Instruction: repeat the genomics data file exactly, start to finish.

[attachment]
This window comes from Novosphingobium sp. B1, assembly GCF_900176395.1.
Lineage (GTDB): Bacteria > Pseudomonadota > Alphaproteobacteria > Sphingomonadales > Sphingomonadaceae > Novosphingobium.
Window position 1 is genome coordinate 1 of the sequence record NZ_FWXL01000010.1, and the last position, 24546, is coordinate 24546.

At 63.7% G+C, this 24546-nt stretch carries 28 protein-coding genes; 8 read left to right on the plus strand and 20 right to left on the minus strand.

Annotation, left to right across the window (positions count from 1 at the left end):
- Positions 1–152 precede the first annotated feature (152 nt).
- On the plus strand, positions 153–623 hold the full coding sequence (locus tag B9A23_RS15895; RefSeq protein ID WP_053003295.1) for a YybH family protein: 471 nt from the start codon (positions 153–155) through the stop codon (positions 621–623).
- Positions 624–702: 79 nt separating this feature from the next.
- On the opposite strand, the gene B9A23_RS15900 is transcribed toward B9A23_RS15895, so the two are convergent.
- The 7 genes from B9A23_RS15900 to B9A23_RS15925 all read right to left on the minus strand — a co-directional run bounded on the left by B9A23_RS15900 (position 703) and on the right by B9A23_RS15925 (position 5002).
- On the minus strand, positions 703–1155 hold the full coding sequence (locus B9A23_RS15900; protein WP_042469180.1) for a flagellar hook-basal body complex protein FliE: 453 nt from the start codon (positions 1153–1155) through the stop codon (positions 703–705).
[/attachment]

This window comes from Novosphingobium sp. B1, assembly GCF_900176395.1.
Lineage (GTDB): Bacteria > Pseudomonadota > Alphaproteobacteria > Sphingomonadales > Sphingomonadaceae > Novosphingobium.
Window position 1 is genome coordinate 1 of the sequence record NZ_FWXL01000010.1, and the last position, 24546, is coordinate 24546.

At 63.7% G+C, this 24546-nt stretch carries 28 protein-coding genes; 8 read left to right on the plus strand and 20 right to left on the minus strand.

Annotation, left to right across the window (positions count from 1 at the left end):
- Positions 1–152 precede the first annotated feature (152 nt).
- On the plus strand, positions 153–623 hold the full coding sequence (locus tag B9A23_RS15895; RefSeq protein ID WP_053003295.1) for a YybH family protein: 471 nt from the start codon (positions 153–155) through the stop codon (positions 621–623).
- Positions 624–702: 79 nt separating this feature from the next.
- On the opposite strand, the gene B9A23_RS15900 is transcribed toward B9A23_RS15895, so the two are convergent.
- The 7 genes from B9A23_RS15900 to B9A23_RS15925 all read right to left on the minus strand — a co-directional run bounded on the left by B9A23_RS15900 (position 703) and on the right by B9A23_RS15925 (position 5002).
- On the minus strand, positions 703–1155 hold the full coding sequence (locus B9A23_RS15900; protein WP_042469180.1) for a flagellar hook-basal body complex protein FliE: 453 nt from the start codon (positions 1153–1155) through the stop codon (positions 703–705).